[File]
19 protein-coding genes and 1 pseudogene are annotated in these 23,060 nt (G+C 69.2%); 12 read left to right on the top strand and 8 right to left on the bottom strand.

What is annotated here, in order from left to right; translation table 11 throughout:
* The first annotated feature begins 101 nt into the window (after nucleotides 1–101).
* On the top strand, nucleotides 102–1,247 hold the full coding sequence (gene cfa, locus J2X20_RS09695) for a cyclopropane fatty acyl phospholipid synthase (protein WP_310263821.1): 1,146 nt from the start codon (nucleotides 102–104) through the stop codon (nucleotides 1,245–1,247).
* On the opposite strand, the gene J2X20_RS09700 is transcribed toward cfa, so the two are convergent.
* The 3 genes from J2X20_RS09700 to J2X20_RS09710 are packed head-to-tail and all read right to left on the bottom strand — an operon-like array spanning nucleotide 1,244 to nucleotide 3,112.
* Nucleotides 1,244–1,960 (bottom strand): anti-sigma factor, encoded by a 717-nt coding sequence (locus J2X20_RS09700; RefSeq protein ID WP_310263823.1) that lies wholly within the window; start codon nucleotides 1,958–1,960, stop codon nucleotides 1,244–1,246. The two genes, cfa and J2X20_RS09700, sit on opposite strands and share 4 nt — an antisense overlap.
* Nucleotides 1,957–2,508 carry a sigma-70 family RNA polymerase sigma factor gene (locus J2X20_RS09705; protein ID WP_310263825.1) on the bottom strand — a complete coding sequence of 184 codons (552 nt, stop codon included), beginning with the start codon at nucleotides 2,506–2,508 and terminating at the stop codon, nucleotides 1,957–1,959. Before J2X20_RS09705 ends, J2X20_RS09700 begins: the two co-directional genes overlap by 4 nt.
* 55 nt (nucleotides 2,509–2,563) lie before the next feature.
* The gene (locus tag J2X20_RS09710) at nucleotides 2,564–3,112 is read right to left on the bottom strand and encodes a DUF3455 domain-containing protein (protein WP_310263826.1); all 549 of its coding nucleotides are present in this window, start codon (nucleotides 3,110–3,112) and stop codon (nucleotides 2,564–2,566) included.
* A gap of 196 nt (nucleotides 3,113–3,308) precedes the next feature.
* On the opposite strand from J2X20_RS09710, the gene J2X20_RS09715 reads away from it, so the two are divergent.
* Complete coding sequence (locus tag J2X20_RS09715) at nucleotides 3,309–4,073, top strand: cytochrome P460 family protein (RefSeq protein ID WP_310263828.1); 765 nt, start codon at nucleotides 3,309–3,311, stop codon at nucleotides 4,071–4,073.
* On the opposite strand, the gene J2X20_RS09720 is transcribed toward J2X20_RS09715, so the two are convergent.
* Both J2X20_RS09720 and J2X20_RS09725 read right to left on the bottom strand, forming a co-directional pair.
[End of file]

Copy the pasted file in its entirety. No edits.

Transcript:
19 protein-coding genes and 1 pseudogene are annotated in these 23,060 nt (G+C 69.2%); 12 read left to right on the top strand and 8 right to left on the bottom strand.

What is annotated here, in order from left to right; translation table 11 throughout:
* The first annotated feature begins 101 nt into the window (after nucleotides 1–101).
* On the top strand, nucleotides 102–1,247 hold the full coding sequence (gene cfa, locus J2X20_RS09695) for a cyclopropane fatty acyl phospholipid synthase (protein WP_310263821.1): 1,146 nt from the start codon (nucleotides 102–104) through the stop codon (nucleotides 1,245–1,247).
* On the opposite strand, the gene J2X20_RS09700 is transcribed toward cfa, so the two are convergent.
* The 3 genes from J2X20_RS09700 to J2X20_RS09710 are packed head-to-tail and all read right to left on the bottom strand — an operon-like array spanning nucleotide 1,244 to nucleotide 3,112.
* Nucleotides 1,244–1,960 (bottom strand): anti-sigma factor, encoded by a 717-nt coding sequence (locus J2X20_RS09700; RefSeq protein ID WP_310263823.1) that lies wholly within the window; start codon nucleotides 1,958–1,960, stop codon nucleotides 1,244–1,246. The two genes, cfa and J2X20_RS09700, sit on opposite strands and share 4 nt — an antisense overlap.
* Nucleotides 1,957–2,508 carry a sigma-70 family RNA polymerase sigma factor gene (locus J2X20_RS09705; protein ID WP_310263825.1) on the bottom strand — a complete coding sequence of 184 codons (552 nt, stop codon included), beginning with the start codon at nucleotides 2,506–2,508 and terminating at the stop codon, nucleotides 1,957–1,959. Before J2X20_RS09705 ends, J2X20_RS09700 begins: the two co-directional genes overlap by 4 nt.
* 55 nt (nucleotides 2,509–2,563) lie before the next feature.
* The gene (locus tag J2X20_RS09710) at nucleotides 2,564–3,112 is read right to left on the bottom strand and encodes a DUF3455 domain-containing protein (protein WP_310263826.1); all 549 of its coding nucleotides are present in this window, start codon (nucleotides 3,110–3,112) and stop codon (nucleotides 2,564–2,566) included.
* A gap of 196 nt (nucleotides 3,113–3,308) precedes the next feature.
* On the opposite strand from J2X20_RS09710, the gene J2X20_RS09715 reads away from it, so the two are divergent.
* Complete coding sequence (locus tag J2X20_RS09715) at nucleotides 3,309–4,073, top strand: cytochrome P460 family protein (RefSeq protein ID WP_310263828.1); 765 nt, start codon at nucleotides 3,309–3,311, stop codon at nucleotides 4,071–4,073.
* On the opposite strand, the gene J2X20_RS09720 is transcribed toward J2X20_RS09715, so the two are convergent.
* Both J2X20_RS09720 and J2X20_RS09725 read right to left on the bottom strand, forming a co-directional pair.